Early Man, 2018.
Directed by Nick Park.
Featuring the voice talents of Eddie Redmayne, Tom Hiddleston, Maisie Williams, Timothy Spall, Rob Brydon, Miriam Margolyes, Richard Ayoade, Mark Williams, and Johnny Vegas.
At the dawn of time, when mammoths still roamed the Earth, caveman Dug brings his tribe of rabbit hunters together when their peaceful valley is threatened by the arrival of the Bronze Age and the destruction of their home.
Back in the days when he was a football mad Brummie stand-up, one of Jasper Carrot’s best routines involved a trip to an away match, with his beloved Blues taking on the might of Manchester United. The Man U fans were, in his words, Neanderthals. In Nick Park’s Early Man, they’re not just the fans, but the inventors of the game.
So the setting is Stone Age Manchester. While initially this looks like Park’s little joke, it’s actually all part of the storyline, with a Stone Age tribe pitched against a mightier Bronze Age settlement and re-discovering the beautiful game created by their ancestors. All cavemen and mammoths Early Man is not. But, as the film points out itself, Early Man United it is.
While the Stone Age scenes are replete with the customary Aardman charm, the film overall doesn’t quite hit the spot in the same way as the company’s other features. All the familiar tropes are there – cheeky little puns in the newspaper headlines, an animal which is more intelligent that its master (in this case, the boar Hognob voiced – or grunted – by Nick Park himself) – but their familiarity is one of the film’s shortcomings. It’s more of the same and, while there’s nothing wrong with that per se, there’s a lack of the delightful originality that made the earlier Aardman movies so refreshing. And it leaves the audience feeling just a touch short changed.
The supporting characters, mainly Dug’s tribe, suffer a similar fate. There’s a goodly number of them, just as in Chicken Run, but then they were actual characters. Here, they’re one joke wonders, created to have just one characteristic, be it a catch phrase or an accent. And that’s your lot. It makes for short lived – and over-repeated – gags. The main roles fare better: Eddie Redmayne is the right choice for the likeable reluctant hero Dug, while Tom Hiddleston sounds like Monty Python And The Holy Grail’s French knight with a touch of Clouseau thrown in for good measure.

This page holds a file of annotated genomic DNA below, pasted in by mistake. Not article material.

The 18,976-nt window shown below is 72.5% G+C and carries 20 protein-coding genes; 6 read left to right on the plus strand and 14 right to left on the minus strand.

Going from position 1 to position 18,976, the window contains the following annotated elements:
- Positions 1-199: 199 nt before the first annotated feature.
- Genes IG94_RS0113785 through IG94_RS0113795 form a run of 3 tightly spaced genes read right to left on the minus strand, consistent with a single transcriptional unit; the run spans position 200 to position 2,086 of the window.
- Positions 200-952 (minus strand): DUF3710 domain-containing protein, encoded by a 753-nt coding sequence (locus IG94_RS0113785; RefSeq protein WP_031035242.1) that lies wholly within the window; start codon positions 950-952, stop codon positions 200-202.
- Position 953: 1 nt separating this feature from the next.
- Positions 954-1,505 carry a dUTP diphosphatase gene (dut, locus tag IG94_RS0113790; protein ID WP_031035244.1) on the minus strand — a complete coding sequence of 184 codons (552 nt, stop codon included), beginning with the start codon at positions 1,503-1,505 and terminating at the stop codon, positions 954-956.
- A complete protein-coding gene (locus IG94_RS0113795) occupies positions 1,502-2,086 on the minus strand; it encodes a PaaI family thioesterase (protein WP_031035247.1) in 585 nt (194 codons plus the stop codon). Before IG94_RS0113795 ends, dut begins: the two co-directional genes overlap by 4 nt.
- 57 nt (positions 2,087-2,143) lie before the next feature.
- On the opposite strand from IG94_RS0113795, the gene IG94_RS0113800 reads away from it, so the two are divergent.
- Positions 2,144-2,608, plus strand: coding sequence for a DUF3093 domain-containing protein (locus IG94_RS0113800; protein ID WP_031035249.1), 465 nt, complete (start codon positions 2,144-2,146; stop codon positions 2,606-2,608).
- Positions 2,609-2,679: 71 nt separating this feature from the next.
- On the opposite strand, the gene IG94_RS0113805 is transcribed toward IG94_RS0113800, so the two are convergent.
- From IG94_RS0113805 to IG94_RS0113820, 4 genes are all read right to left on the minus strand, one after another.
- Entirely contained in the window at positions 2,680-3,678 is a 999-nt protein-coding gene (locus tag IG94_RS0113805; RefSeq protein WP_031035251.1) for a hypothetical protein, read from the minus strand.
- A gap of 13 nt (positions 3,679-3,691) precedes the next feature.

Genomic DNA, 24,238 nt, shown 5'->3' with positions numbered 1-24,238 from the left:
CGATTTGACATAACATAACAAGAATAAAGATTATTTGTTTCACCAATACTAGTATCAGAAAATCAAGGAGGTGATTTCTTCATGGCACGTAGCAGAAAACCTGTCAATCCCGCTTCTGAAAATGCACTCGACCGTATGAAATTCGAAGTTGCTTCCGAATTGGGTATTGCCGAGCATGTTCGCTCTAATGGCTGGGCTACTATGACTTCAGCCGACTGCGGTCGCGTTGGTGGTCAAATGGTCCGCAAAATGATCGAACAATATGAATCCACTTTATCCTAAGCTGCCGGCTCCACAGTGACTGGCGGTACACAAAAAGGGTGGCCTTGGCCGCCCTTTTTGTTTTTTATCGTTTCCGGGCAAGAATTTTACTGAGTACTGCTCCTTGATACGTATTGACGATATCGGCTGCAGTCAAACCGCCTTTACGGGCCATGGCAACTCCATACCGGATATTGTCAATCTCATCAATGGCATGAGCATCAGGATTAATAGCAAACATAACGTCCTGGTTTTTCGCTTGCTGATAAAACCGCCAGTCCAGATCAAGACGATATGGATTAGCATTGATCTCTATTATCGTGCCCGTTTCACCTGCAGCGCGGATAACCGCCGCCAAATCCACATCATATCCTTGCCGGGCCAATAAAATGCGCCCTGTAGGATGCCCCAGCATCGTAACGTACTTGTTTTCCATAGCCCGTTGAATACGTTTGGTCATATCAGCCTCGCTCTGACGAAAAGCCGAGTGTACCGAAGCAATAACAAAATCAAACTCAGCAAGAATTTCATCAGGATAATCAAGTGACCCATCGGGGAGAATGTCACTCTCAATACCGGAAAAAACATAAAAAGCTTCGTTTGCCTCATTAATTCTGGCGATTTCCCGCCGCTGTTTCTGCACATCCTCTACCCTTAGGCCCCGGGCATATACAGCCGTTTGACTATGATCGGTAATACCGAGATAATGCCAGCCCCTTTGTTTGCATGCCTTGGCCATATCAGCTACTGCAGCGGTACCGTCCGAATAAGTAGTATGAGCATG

Among the supporting cast are the voices of Timothy Spall, Rob Brydon (in multiple roles), Miriam Margolyes and Richard Ayoade. There are the customary parodies, including the inevitable football commentators, both voiced by Brydon. There’s plenty of pun-filled banter, but one of them cries out to be voiced by Paul Whitehouse’s Ron Manager alter ego, while the other looks so much like David Tennant, he really should be voiced by the former Doctor himself. It would have been far funnier but, as it is, it’s as you’d expect and little more.
Maybe that’s the root of the problem with Early Man. The name Aardman creates high expectations and, as far as the animation is concerned, it’s as joyful and perfectly executed as ever. But the wit and originality that came before, the gleeful sharing of in-jokes, has faded so that an air of déjà vu hangs over the film. It doesn’t do anything wrong as such, but the sad truth is that it’s one of Aardman’s weaker offerings.
Flickering Myth Rating – Film: ★ ★ ★ / Movie: ★ ★ ★
Freda Cooper. Follow me on Twitter.